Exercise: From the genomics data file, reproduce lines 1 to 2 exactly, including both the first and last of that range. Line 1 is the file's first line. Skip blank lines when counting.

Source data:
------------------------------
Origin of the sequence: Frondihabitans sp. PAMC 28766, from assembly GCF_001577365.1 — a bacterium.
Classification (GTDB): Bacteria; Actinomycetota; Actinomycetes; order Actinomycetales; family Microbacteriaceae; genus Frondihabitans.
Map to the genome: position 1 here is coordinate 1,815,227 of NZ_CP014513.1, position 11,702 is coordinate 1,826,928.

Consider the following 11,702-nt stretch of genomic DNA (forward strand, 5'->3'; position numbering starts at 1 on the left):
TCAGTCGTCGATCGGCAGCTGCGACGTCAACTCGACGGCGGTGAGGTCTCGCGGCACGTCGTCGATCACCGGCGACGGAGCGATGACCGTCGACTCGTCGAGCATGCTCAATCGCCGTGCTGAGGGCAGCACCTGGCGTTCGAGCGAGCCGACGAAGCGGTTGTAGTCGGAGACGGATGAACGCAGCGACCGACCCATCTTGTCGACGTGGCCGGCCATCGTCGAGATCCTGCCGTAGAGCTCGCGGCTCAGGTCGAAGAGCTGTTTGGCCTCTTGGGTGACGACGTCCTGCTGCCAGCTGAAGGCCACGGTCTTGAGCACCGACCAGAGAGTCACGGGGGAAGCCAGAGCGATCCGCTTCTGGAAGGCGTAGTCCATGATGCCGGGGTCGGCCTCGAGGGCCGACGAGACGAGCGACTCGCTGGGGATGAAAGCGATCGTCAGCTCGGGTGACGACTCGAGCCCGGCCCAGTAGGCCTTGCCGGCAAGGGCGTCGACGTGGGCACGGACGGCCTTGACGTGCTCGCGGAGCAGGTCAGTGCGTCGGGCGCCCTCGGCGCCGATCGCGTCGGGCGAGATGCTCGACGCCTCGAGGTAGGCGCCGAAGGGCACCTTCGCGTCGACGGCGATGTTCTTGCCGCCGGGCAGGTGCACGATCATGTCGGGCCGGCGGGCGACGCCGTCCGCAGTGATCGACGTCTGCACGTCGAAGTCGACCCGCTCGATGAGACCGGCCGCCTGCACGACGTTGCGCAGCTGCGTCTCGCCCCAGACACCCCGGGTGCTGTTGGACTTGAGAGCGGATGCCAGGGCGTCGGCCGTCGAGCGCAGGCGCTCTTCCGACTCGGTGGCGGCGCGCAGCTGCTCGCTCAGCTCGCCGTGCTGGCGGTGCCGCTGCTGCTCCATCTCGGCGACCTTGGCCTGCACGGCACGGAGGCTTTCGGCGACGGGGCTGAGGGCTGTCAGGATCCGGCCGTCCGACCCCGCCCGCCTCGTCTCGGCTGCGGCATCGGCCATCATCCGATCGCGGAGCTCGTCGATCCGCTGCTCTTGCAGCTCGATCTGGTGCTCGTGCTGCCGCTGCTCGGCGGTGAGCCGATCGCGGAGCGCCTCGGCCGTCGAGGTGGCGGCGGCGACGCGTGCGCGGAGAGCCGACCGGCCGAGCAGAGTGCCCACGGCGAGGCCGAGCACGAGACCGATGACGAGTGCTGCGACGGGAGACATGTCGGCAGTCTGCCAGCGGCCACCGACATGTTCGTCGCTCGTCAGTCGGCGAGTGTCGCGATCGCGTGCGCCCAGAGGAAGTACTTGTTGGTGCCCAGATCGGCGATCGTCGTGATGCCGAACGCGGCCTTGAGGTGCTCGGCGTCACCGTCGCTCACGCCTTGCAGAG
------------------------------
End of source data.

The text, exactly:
Origin of the sequence: Frondihabitans sp. PAMC 28766, from assembly GCF_001577365.1 — a bacterium.
Classification (GTDB): Bacteria; Actinomycetota; Actinomycetes; order Actinomycetales; family Microbacteriaceae; genus Frondihabitans.